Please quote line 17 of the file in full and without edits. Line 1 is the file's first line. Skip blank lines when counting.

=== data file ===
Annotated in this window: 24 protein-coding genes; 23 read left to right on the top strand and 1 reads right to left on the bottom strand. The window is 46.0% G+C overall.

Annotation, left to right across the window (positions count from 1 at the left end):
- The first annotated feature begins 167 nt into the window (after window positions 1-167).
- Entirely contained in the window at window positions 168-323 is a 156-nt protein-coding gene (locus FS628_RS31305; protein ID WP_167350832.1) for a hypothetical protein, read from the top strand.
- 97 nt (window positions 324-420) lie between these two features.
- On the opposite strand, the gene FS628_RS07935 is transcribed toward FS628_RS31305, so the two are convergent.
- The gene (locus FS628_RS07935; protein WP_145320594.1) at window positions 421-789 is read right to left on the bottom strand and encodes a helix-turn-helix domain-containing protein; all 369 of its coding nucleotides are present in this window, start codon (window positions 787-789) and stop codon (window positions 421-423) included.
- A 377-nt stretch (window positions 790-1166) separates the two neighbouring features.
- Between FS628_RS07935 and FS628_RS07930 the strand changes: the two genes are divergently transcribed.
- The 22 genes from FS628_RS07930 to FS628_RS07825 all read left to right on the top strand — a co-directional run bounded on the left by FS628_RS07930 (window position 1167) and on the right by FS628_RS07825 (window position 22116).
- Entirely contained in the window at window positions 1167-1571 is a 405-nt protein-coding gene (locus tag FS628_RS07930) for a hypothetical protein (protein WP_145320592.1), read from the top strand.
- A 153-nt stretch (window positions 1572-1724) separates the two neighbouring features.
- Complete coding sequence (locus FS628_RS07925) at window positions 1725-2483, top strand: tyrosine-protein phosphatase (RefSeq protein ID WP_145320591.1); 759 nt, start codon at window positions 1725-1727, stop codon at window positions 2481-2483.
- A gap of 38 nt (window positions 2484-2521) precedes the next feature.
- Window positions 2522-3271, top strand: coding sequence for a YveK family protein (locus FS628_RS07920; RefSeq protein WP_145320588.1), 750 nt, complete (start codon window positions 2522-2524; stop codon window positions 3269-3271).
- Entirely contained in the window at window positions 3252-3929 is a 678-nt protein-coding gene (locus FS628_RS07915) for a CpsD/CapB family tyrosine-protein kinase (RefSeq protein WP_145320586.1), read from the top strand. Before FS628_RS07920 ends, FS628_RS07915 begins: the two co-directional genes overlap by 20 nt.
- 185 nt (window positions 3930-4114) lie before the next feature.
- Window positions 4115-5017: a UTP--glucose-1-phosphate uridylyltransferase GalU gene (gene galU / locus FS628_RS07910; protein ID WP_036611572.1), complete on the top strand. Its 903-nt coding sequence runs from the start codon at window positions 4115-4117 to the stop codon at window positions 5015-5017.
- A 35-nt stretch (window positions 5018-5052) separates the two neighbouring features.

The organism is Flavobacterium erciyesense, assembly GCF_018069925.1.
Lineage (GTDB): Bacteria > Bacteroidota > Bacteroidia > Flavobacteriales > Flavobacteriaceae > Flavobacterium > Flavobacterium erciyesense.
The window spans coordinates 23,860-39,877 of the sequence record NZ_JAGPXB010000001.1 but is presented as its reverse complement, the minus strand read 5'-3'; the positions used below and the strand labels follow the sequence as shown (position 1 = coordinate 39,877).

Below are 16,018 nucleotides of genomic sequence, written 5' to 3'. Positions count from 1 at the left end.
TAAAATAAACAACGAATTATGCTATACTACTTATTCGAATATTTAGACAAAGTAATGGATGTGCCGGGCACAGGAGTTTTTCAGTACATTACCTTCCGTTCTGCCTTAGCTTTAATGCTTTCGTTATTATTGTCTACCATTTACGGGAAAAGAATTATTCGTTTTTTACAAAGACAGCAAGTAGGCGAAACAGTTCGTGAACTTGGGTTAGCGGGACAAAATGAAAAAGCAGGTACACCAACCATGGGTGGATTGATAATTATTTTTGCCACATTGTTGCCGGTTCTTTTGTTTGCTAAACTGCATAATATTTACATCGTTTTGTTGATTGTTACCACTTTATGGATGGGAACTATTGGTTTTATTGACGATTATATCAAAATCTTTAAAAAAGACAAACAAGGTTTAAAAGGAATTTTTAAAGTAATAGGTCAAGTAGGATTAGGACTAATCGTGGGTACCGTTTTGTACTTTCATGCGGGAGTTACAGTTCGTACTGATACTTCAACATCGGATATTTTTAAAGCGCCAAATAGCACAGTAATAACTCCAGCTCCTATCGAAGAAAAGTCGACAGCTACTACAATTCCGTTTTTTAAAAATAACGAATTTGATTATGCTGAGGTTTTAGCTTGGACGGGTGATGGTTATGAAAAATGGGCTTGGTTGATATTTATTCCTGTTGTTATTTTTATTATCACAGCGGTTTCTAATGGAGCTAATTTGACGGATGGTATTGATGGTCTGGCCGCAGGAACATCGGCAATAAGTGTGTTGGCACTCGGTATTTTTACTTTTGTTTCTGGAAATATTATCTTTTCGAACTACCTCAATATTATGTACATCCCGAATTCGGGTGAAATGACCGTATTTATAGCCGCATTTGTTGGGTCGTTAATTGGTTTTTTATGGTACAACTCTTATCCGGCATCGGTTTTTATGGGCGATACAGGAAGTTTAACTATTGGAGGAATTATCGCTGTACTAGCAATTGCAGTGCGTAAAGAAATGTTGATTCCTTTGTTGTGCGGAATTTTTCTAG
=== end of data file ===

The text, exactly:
- 185 nt (window positions 3930-4114) lie before the next feature.